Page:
In July 2011, more than five thousand miles east of Waco, an assistant designer at the Hermès silk factory, in Lyon, France, unfurled a ninety-by-ninety-centimeter square of the company’s famous silk twill. It was lushly illustrated with the plants and animals of Texas. “This is my favorite scarf,” she said, pointing out the highlights to those of us assembled at the factory for a tour. The scarf, called Faune et Flore du Texas, was designed for the state’s sesquicentennial and had all the romantic detail of a vintage encyclopedia illustration. The assistant designer ran her finger around a ring of prickly pear that encircled an enormous turkey. Her hand brushed over nests of mallards, clusters of raccoons, a rearing mustang, a wild hare, and a stoic-looking Longhorn. More than fifty native animals coexisted within a viny ivy frame that blossomed with firewheels, Texas bindweed, and a particularly lovely downward-facing sunflower.
There are few labels higher on fashion’s Mount Olympus than Hermès. The 175-year-old luxury goods company is known for its handmade handbags, such as the Kelly (which is named after Grace Kelly) and the Birkin (which is named after Jane Birkin, costs between $9,000 and $150,000, and once had a legendary multiple-year waiting list). But perhaps its most coveted and collectible items—and the reason for my visit to the factory—are its $410 silk scarves. Since 1937 the company’s scarf sales have exploded; it is estimated that Hermès now sells one every twenty seconds. Jackie Onassis used an Hermès scarf to hold back her hair, and Princess Grace slung her broken arm in one. Each scarf design is an original commissioned artwork, screened on 450,000 meters’ worth of mulberry moth silkworm thread, and the scarf’s hem is hand-stitched—a process, legend has it, that was once handled by nuns.
The artist behind Faune et Flore du Texas, said the assistant designer, first caught the attention of Hermès in the eighties. According to company lore, Jean-Louis Dumas, the CEO at the time, loved driving across the United States. On one trip, while visiting Texas, he encountered a painter whose work was so bold but simple, so impressive in its portrayal of animals, that Dumas immediately commissioned a scarf design. That scarf had since been reissued several times and always sold out. The painter’s style was so popular that in the past thirty years, the company had commissioned fifteen more original designs from him. He was the only American artist ever to have designed scarves for Hermès.
Who was this man? I asked the assistant designer. He was very special, she told me. His name was Kermit Oliver, and he was a postal worker in his late sixties who lived in Waco.
On a stormy morning this past April, I went to the rougher part of East Waco in search of Kermit Oliver. In the nine months since I’d first heard his name, I’d learned some more about him. Throughout the seventies, he had been an accomplished though somewhat eccentric painter in Houston, significant enough to have warranted a 2005 retrospective from the Museum of Fine Arts there. Still, very little was written about him—a couple of stories in the Houston papers, a brief 1989 profile in People, and that was about it. I called Kermit’s gallery, Hooks-Epstein, and talked to the owner, Geri Hooks, who gave me Kermit’s phone number (after getting his permission) but warned that he was not going to be easy to contact. She also told me that it was Lawrence Marcus (brother of Stanley Marcus, longtime president of Neiman Marcus) who had orchestrated the partnership between Kermit and Hermès, so I called up Lawrence’s wife, Shelby, who is the aunt of a friend of mine. She confirmed that he would be difficult to get to know (“Very few people can say they are close to Kermit Oliver”) and advised me to let him do the talking. After several calls to Kermit and his wife, Katie, they finally agreed to see me.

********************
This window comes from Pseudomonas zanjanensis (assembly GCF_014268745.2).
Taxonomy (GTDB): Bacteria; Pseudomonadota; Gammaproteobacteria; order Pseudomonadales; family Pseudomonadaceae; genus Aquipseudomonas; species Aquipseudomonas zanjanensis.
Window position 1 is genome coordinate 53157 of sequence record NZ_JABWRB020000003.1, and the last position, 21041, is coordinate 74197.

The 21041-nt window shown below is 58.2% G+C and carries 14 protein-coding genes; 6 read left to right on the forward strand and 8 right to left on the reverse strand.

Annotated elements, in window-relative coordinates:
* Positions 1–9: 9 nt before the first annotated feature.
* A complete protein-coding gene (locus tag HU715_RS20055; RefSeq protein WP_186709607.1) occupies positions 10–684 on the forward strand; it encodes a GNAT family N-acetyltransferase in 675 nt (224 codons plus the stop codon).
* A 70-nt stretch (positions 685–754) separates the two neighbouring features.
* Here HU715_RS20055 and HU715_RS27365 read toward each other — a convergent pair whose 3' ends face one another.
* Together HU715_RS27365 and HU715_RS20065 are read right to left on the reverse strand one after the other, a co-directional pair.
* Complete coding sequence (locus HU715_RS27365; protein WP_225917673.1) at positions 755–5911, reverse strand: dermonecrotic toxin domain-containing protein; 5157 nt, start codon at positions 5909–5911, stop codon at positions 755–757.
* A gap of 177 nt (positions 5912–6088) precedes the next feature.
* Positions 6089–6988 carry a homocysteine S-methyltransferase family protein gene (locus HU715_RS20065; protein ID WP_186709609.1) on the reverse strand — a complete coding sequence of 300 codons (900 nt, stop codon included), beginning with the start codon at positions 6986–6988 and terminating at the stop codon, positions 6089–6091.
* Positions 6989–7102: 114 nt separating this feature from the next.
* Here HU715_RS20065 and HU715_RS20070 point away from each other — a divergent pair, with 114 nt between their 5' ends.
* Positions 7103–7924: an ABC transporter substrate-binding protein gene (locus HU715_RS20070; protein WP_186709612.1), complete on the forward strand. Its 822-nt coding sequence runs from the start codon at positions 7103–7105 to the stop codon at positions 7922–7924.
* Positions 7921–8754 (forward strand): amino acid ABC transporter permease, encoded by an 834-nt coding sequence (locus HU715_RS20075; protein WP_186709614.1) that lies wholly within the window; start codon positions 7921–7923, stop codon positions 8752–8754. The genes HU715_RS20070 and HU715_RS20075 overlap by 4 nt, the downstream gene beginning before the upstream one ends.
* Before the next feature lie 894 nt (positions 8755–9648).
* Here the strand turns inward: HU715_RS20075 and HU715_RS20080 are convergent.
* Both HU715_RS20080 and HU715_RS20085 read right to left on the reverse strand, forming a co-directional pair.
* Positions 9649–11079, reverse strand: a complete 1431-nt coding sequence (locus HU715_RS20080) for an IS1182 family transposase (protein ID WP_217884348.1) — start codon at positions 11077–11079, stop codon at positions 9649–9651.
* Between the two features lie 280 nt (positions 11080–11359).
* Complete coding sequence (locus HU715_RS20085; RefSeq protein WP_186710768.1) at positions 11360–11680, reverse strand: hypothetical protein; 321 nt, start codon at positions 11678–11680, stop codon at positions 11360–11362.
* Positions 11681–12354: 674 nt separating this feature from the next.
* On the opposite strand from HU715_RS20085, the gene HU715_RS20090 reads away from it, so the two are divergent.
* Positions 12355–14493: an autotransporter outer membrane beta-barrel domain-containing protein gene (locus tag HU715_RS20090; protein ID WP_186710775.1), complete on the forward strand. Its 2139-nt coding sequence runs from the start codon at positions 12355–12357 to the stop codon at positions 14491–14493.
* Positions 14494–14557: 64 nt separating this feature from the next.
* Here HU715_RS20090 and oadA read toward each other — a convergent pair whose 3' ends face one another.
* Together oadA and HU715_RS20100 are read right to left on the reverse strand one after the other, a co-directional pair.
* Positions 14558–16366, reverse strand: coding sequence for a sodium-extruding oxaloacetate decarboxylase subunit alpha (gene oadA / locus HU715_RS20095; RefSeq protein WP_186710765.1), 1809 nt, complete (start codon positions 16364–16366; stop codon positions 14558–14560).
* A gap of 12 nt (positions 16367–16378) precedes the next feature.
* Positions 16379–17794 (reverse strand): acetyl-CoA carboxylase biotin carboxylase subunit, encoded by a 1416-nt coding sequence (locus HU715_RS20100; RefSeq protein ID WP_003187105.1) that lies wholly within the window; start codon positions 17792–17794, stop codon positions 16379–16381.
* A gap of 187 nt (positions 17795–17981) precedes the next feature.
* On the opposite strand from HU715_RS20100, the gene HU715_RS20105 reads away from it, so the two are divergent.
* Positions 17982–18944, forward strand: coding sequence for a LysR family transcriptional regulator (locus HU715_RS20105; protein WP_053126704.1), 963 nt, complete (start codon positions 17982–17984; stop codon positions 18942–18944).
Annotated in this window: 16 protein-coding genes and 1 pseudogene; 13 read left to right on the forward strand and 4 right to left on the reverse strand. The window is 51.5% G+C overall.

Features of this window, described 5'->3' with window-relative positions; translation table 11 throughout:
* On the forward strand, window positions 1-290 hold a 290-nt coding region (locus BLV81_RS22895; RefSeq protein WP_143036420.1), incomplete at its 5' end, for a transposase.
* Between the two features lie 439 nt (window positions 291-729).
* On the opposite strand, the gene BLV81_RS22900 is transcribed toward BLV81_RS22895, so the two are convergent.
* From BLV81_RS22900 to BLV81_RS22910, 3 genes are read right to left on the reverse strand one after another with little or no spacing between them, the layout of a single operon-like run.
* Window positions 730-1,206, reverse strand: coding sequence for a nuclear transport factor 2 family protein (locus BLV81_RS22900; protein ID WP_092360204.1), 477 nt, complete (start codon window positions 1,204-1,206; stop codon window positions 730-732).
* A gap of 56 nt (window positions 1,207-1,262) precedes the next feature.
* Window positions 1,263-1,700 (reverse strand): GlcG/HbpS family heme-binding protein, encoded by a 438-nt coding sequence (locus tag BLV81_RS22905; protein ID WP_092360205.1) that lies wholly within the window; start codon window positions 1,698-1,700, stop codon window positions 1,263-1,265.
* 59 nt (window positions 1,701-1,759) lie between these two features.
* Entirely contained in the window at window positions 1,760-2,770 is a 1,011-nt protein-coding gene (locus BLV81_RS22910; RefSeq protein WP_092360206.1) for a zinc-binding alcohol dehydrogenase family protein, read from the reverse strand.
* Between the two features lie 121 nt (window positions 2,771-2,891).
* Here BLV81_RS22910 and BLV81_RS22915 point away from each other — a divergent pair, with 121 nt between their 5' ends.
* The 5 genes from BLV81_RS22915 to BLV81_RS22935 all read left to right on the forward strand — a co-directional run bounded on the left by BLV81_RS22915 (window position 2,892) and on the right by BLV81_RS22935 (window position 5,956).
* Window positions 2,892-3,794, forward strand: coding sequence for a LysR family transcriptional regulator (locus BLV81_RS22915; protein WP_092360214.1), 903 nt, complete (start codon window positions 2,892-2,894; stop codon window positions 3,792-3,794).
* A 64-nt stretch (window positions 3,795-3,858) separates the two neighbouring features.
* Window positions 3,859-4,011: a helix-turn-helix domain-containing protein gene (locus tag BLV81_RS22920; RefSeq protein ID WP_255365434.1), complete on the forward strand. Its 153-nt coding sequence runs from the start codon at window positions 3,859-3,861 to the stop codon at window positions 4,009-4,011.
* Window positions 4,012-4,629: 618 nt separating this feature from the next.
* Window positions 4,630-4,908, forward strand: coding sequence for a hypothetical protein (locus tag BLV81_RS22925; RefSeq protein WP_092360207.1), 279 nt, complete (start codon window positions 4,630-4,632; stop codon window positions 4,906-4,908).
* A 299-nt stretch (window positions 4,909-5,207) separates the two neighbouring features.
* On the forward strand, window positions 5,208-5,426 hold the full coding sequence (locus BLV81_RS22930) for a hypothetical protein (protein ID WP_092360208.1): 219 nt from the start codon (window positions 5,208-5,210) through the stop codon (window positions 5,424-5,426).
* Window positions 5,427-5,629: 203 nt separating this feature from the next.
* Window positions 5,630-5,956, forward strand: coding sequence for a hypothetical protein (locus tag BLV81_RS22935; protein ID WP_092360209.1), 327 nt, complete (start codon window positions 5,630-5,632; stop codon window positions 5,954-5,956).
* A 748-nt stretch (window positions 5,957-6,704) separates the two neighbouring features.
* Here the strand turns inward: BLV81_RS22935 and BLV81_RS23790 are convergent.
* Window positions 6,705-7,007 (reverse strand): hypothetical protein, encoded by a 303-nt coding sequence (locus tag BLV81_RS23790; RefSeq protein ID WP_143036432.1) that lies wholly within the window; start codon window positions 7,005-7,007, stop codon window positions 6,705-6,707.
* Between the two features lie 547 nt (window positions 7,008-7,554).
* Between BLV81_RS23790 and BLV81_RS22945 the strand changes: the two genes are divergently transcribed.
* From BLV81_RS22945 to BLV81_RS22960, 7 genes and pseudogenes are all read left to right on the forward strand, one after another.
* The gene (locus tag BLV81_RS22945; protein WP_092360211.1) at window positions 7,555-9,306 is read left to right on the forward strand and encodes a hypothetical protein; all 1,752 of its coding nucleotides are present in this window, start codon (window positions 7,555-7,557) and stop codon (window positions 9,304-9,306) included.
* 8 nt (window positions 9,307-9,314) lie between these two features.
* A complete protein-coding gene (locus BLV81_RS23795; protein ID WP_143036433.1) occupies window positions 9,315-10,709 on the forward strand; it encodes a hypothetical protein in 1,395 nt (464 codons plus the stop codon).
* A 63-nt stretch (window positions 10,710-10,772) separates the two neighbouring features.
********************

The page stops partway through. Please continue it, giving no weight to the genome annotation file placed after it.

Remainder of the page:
I drove south from Dallas under an overcast sky and made my way through Waco to Clifton Street. As I rolled slowly down the potholed road toward his turn-of-the-century white prairie house, two women walking barefoot and drinking beers in the middle of the street tried to wave me off. “Those people are crazy,” one of them said, gesturing toward the house. “They only come out at night.” Few in the neighborhood knew who lived in that white house behind the imposing red-brick wall, and even fewer knew about the art that was created inside. A customer at Jasper’s Barbecue, just down the street, said all he knew was that the house was always lit up at night.
Kermit’s wife met me at the door. She wore dish-washing gloves and an apron decorated with red chile peppers, and her hair was up in a turquoise bandanna. “You know,” she said, “we’re not visiting people.” But she welcomed me in, offered me some orange juice, and led me down the creaky plank floors of a dark, cramped hallway. The walls were covered with art: images of exotic animals, elegant ranch-life pastorals in vibrant colors, biblical allegories. We passed a framed scarf, Kermit’s first for Hermès. Displayed behind dusty glass, it was a portrait of a Pawnee Indian chief on a bright-orange background, surrounded by childlike drawings of galloping horses with flag-toting riders.
Kermit was sitting in the living room, in an armchair covered by a red-and-white quilt. He stood up when I arrived. He was small-framed, with salt-and-pepper hair combed off his forehead. Dressed in loose khakis and an untucked plaid oxford shirt, he gave the impression of a small-town surgeon who’d just gotten off the late shift. His eyeglasses were in his hands, which continuously fidgeted while the rest of him stood still. “Why do you want to talk to me?” he asked.
I stammered something about his story, how interesting it was. He looked skeptical. “Why don’t you tell me what my story is,” he said. I